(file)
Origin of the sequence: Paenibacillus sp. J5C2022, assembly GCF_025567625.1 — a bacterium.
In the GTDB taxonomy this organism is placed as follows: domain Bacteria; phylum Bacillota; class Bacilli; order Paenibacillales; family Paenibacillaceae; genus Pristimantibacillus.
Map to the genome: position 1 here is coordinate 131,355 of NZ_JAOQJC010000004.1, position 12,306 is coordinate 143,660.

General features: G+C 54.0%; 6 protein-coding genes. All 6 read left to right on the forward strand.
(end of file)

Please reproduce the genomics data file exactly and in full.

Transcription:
Origin of the sequence: Paenibacillus sp. J5C2022, assembly GCF_025567625.1 — a bacterium.
In the GTDB taxonomy this organism is placed as follows: domain Bacteria; phylum Bacillota; class Bacilli; order Paenibacillales; family Paenibacillaceae; genus Pristimantibacillus.
Map to the genome: position 1 here is coordinate 131,355 of NZ_JAOQJC010000004.1, position 12,306 is coordinate 143,660.

General features: G+C 54.0%; 6 protein-coding genes. All 6 read left to right on the forward strand.